The Open Knowledge Foundation’s Open Spending platform is a hive of activity and packed full of colorful displays of spending and budgets from all over the world. Its aim is to help track government and corporate financial transactions across the world and present them in useful and engaging forms.
For some time now, users have been able to upload any of their own spending to the platform and make a range of visualizations, but now you can embed any of the visualizations on your own website. This means you can have the full interactive display on your site.
How to embed
Let’s say you have chosen a visualization on the Open Spending platform; notice there’s an “embed” button at the bottom right of the webpage. The red arrow points to the button below.
Just click “embed” and you’ll be presented with the code to embed on your website and some options for the size (in pixels) of the interactive.
The rest is just cut and pasting this code extract into your site.
So, if you’re a journalist looking to add an interactive to your online news story, an NGO looking to show spending on your cause, or you work in a government department and want to show how you allocate funds, then you can add this code to your site. If you are unsure how to paste the code then contact your site administrator.
The reason it’s possible to embed code comes down to the Open Spending widgets.
In very simplified terms a widget is a piece of code you can add into your webpage, and it pulls data — in this case from the Open Spending database — so you don’t need to store datasets yourself. If you have any difficulties or questions about using the Open Spending widgets, then please don’t hesitate to contact the Open Spending team. If you’re curious about how the widget code works, then here are three examples shown in jsfiddle where you can see the full web environment for the:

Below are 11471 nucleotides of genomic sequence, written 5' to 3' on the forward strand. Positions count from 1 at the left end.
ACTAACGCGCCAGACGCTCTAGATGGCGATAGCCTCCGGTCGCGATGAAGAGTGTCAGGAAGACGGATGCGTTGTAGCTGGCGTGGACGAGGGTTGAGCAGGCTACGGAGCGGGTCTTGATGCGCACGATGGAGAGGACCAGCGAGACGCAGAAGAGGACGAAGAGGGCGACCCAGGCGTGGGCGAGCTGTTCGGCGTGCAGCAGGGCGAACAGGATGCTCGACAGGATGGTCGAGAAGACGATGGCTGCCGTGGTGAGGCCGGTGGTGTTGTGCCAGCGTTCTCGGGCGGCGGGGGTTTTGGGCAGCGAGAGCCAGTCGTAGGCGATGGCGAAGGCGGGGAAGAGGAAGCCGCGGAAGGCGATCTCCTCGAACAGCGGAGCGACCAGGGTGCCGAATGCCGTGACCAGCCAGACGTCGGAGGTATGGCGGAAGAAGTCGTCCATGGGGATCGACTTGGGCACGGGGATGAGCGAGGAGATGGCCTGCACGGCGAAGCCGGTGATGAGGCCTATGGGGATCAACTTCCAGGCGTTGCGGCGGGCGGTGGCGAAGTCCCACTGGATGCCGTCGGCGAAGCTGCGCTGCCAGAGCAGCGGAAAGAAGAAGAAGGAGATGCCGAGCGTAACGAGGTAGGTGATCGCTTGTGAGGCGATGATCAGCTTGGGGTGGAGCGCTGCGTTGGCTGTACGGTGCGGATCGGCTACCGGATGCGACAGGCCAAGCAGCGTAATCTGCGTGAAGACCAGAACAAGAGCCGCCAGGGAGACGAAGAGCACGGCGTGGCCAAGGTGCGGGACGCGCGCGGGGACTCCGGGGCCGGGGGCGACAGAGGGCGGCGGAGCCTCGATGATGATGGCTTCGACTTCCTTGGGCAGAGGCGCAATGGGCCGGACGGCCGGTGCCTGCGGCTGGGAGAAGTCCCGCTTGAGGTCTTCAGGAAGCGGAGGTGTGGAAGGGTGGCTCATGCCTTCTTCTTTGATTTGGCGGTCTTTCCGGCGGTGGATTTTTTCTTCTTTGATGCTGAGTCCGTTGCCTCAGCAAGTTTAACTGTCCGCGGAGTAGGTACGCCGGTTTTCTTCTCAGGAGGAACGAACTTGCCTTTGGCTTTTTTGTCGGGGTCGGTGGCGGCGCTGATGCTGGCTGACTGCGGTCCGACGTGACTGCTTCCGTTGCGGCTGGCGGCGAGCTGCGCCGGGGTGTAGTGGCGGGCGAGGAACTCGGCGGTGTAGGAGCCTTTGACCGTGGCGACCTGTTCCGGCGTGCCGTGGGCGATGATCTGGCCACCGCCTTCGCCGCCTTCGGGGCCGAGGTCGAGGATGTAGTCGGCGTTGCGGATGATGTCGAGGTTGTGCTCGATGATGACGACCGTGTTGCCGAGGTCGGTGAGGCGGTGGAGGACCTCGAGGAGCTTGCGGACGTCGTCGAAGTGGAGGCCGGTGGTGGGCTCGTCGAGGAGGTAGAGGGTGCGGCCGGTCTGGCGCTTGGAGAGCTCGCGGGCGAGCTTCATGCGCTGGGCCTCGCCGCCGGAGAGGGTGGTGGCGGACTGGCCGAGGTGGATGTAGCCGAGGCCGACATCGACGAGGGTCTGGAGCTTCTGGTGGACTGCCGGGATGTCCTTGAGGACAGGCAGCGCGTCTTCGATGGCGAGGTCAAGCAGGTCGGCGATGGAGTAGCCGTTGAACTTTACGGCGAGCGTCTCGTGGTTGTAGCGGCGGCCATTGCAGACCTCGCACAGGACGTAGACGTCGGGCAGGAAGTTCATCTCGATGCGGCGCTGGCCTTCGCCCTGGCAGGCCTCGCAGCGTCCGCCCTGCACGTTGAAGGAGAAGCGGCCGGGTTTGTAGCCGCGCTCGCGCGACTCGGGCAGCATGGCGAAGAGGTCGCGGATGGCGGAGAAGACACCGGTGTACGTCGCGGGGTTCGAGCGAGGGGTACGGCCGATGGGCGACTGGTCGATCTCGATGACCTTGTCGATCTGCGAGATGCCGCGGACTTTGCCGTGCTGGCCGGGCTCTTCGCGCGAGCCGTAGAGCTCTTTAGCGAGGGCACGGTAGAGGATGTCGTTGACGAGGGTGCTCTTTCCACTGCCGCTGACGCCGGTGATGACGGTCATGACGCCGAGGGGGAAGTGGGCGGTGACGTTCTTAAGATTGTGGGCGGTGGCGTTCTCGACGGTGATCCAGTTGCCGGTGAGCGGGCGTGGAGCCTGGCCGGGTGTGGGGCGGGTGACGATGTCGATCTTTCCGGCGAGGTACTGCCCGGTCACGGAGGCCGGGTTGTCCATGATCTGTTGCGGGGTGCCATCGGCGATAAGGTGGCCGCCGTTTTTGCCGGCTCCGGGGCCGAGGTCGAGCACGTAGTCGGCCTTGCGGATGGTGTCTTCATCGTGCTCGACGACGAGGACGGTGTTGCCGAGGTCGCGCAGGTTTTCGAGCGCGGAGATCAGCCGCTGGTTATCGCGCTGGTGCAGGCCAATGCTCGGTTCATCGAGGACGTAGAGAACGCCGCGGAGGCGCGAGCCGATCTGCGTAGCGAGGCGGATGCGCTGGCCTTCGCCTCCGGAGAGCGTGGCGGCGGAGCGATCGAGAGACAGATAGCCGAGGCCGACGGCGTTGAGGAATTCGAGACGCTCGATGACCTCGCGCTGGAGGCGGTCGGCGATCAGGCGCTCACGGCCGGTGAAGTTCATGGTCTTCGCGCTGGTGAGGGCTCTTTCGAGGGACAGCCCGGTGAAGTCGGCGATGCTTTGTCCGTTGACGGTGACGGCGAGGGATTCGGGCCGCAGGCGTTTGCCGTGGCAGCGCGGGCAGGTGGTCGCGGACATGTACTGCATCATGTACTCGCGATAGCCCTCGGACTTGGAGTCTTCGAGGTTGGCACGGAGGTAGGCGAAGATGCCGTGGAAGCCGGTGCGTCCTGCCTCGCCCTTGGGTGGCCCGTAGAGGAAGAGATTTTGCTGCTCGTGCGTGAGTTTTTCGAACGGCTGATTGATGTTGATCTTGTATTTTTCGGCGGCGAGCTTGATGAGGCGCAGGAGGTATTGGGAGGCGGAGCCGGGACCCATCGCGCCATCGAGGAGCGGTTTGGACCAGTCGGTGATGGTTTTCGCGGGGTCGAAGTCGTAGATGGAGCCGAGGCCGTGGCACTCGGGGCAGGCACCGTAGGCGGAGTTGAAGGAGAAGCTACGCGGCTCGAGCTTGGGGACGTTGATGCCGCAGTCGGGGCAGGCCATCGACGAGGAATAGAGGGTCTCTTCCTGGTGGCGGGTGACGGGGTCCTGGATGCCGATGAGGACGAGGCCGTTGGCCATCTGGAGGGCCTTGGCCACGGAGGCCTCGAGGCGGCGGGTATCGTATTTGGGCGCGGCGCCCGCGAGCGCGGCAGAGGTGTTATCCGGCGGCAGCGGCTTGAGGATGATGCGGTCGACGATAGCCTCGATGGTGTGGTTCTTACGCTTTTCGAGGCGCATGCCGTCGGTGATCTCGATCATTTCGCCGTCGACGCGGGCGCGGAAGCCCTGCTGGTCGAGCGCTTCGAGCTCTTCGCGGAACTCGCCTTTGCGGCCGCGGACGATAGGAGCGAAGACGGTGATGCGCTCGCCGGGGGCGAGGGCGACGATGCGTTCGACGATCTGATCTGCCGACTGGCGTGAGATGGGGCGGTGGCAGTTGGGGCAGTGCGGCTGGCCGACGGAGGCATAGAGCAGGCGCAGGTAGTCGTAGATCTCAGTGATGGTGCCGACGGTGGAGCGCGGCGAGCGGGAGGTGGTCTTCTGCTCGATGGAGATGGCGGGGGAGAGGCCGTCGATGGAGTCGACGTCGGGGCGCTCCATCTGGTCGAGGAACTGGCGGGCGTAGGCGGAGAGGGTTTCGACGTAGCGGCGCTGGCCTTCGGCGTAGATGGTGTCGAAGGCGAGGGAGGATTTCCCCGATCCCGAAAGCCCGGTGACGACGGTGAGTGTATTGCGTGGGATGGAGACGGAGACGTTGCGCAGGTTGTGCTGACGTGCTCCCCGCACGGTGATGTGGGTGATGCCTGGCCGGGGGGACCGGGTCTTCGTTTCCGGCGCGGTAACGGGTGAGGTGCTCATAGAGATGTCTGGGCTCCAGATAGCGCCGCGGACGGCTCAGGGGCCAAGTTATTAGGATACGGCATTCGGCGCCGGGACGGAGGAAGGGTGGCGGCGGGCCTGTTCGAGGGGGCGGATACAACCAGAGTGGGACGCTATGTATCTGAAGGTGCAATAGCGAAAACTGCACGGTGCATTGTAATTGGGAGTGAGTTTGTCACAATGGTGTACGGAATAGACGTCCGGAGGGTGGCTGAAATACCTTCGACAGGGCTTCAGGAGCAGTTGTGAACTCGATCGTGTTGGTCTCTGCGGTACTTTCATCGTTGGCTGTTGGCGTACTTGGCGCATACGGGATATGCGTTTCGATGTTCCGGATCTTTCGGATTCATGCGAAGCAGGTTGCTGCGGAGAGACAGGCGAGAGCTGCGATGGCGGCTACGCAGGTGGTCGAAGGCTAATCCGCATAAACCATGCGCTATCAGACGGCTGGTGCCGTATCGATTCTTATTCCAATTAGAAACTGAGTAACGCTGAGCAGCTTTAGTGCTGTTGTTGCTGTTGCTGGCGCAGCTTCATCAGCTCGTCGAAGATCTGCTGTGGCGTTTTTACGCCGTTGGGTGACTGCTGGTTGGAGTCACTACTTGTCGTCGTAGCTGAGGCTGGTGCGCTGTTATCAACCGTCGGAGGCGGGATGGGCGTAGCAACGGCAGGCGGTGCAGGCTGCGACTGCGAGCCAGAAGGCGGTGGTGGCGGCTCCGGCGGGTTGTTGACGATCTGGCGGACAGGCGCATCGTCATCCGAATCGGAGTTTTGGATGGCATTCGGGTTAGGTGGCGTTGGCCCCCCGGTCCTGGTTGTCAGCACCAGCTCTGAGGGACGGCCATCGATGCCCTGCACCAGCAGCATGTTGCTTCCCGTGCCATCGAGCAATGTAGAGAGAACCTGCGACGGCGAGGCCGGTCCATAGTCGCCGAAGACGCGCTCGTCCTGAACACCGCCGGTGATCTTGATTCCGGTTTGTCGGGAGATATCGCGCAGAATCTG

The three main visualizations we offer at the moment are listed below along with links to the open-source code on Github.
The Bubble Tree
Widget code for the bubble chart on Github is here.
The Tree Map
Widget code for the tree map on Github is here.
The table view
Widget code for the table view on Github is here.
And it’s likely more interactive displays will be available over time. Have fun with the widgets. Let us know how easy you find them to use and when you use them by posting a link to your site on the Open Spending mailing list.
Lisa Evans is a software engineer and journalist. After helping to create Where Does My Money Go, she worked with the Guardian’s datablog. She now works on Open Spending.